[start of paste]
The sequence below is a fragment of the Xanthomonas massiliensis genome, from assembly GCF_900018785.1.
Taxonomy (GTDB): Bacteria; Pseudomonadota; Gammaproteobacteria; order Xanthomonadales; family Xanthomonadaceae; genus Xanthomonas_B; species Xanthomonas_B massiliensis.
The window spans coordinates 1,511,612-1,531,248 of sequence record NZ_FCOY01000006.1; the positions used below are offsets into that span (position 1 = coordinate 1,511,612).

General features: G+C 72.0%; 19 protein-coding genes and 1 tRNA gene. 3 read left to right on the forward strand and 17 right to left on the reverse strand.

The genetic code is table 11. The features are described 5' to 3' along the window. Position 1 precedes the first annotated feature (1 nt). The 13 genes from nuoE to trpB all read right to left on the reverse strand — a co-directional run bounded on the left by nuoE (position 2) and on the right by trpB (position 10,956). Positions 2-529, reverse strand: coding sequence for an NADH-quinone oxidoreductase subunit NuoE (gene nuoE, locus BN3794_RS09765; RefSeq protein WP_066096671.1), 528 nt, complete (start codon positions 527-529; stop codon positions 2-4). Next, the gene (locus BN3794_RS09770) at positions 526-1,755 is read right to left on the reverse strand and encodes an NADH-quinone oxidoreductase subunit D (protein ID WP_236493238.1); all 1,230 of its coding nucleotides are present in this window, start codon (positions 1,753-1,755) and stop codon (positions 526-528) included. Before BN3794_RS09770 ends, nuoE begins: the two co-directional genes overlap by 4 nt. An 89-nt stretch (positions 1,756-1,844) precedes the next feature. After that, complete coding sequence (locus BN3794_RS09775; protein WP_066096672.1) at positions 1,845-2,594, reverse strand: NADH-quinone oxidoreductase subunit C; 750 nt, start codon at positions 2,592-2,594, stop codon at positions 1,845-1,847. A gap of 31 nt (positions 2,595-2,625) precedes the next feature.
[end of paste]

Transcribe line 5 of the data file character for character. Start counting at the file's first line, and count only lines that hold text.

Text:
The genetic code is table 11. The features are described 5' to 3' along the window. Position 1 precedes the first annotated feature (1 nt). The 13 genes from nuoE to trpB all read right to left on the reverse strand — a co-directional run bounded on the left by nuoE (position 2) and on the right by trpB (position 10,956). Positions 2-529, reverse strand: coding sequence for an NADH-quinone oxidoreductase subunit NuoE (gene nuoE, locus BN3794_RS09765; RefSeq protein WP_066096671.1), 528 nt, complete (start codon positions 527-529; stop codon positions 2-4). Next, the gene (locus BN3794_RS09770) at positions 526-1,755 is read right to left on the reverse strand and encodes an NADH-quinone oxidoreductase subunit D (protein ID WP_236493238.1); all 1,230 of its coding nucleotides are present in this window, start codon (positions 1,753-1,755) and stop codon (positions 526-528) included. Before BN3794_RS09770 ends, nuoE begins: the two co-directional genes overlap by 4 nt. An 89-nt stretch (positions 1,756-1,844) precedes the next feature. After that, complete coding sequence (locus BN3794_RS09775; protein WP_066096672.1) at positions 1,845-2,594, reverse strand: NADH-quinone oxidoreductase subunit C; 750 nt, start codon at positions 2,592-2,594, stop codon at positions 1,845-1,847. A gap of 31 nt (positions 2,595-2,625) precedes the next feature.